Am I Cut Out to Be an Analog Designer?

In college, we were taught analog design, RF design, high-power design, and digital design. To me, digital was so much simpler. You could forget about things such as voltage and current, sensitivities, and so many other factors. With analog, the idea of putting, the signal processing, power, and RF(!) all on the same piece of silicon seemed impossible.

Abstractions appeared to work, in that you could abstract transistors in specific configurations to become primitive functions, such as AND gates. Those gates were packed up into regularly performing functions such as those provided by Texas Instruments in its 7400 family. So long as you conformed to loading limits, you only had to consider “1” and “0,” and if you really needed to mix logic types like TTL and ECL, you used converters between the blocks.

By the time I graduated college, I almost knew the 7400 series by heart and only had to consult the manual every now and then to check on pin assignments, etc.

Those abstractions enabled me to design bigger things. I could design a whole computer in a day and didn't have to fiddle around with checking corner cases and deal with component selection or to make sure the tolerance of the resistor I specified would work. A single day! I could load it up in a simulator, using readily available models, or could construct the models fairly easily if they had already been created, and quickly iron out the most fundamental problems. Running the software would find the rest of the problems after it had been built. I can't imagine being able to do an analog design in such a short time – if at all.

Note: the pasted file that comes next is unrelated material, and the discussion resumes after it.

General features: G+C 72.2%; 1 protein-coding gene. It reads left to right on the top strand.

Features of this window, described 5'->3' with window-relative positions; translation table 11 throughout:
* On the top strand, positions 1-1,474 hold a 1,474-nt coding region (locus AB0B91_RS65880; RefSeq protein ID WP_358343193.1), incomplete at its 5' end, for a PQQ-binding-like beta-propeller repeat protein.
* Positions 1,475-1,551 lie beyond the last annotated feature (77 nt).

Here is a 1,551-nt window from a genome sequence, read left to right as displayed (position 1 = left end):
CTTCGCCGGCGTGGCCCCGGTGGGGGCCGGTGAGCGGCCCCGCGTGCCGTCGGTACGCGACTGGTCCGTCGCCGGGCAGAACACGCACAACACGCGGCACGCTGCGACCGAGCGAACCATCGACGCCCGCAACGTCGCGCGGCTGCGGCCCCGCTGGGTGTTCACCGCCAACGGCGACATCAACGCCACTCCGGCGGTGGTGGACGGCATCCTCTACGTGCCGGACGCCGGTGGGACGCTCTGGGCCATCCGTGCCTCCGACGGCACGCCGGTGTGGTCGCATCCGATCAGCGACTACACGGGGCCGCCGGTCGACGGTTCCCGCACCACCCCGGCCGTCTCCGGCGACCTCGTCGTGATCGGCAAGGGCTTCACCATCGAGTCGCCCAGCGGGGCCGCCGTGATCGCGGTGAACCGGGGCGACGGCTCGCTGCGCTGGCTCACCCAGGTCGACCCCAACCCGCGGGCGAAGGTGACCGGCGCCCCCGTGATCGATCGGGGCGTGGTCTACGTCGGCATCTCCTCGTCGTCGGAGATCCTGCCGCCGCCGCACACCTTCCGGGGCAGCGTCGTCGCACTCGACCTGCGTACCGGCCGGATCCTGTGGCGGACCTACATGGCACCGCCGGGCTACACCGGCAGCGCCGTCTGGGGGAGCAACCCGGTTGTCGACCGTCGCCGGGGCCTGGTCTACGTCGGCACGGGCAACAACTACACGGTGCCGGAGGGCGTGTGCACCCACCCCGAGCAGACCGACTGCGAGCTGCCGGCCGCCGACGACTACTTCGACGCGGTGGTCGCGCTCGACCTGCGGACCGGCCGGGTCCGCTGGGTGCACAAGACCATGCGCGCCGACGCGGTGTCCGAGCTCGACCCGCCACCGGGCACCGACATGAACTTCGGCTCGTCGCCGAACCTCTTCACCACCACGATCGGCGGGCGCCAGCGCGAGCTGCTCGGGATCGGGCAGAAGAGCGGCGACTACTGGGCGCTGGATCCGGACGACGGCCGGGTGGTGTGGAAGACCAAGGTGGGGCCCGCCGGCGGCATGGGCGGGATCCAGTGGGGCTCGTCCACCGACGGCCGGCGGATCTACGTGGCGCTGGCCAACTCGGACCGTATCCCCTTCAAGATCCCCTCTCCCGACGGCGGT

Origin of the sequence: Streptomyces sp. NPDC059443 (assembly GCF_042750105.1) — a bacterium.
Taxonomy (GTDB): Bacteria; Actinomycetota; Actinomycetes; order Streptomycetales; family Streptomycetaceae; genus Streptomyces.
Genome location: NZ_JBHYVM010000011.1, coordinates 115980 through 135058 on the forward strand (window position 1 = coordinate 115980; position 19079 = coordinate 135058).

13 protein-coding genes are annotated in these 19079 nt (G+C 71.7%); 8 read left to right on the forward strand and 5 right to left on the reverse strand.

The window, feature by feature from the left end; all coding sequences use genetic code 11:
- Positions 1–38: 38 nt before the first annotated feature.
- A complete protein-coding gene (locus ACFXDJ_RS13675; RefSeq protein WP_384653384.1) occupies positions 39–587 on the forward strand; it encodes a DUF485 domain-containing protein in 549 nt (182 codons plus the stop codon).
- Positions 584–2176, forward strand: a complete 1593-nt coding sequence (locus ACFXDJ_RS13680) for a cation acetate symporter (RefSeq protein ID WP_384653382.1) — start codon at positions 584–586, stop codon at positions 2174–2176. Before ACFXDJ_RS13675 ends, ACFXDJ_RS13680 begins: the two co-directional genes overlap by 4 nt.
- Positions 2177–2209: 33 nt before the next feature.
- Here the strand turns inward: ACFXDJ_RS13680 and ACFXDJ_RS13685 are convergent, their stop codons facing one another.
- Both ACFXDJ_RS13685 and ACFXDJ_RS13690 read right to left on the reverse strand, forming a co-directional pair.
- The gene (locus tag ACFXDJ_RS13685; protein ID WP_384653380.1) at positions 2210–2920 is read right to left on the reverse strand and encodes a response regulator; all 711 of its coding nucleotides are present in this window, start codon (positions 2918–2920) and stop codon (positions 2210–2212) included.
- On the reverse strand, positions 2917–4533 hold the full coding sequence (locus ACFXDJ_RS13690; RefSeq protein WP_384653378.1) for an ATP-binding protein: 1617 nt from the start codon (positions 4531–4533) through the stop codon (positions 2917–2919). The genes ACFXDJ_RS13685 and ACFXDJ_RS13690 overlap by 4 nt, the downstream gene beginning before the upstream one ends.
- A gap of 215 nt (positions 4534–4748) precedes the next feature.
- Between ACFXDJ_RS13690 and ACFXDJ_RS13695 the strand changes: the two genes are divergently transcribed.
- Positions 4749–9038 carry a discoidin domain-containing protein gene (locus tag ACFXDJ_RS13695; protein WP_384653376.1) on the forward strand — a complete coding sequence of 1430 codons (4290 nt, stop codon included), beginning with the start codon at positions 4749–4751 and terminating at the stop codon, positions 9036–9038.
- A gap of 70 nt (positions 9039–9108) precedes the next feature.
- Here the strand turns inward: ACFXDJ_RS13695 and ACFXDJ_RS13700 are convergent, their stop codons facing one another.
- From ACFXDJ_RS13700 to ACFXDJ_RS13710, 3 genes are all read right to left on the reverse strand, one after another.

My first computer was constructed using printed circuit boards I made myself with a solid copper sheet and acid etch. I guess it was at about 1/8″ to 1/4″ geometry. For the ones I couldn't route, I used wires, and, yes, it looked a mess by the time I was done, but it worked.

It ran my own operating system, Brian's Operating System (The BOS). I had problems with only one part of the whole design — designing and building the interface to the cassette tape recorder, which was where my software was stored, my bulk storage. I basically just used a dual tone to record my ones and zeros and added in a few parity bits. That was a clear indication to me that I did not have what it took to become an analog designer.

For the next 30 years I was happy that analog was off in the distance. Data was converted into digital, and then I could work with it and hand it back to DACs at the end. But as designs employed smaller nodes, and extreme cost pressures led to the requirement for analog and digital to come onto the same die, it became impossible to ignore it any more. Luckily, by that time I was no longer designing chips. With little at stake I quickly came to realize how “greedy” digital circuitry is. It really is not a very good citizen. Also, many of the choices made in process technologies are for the benefit of digital and not analog.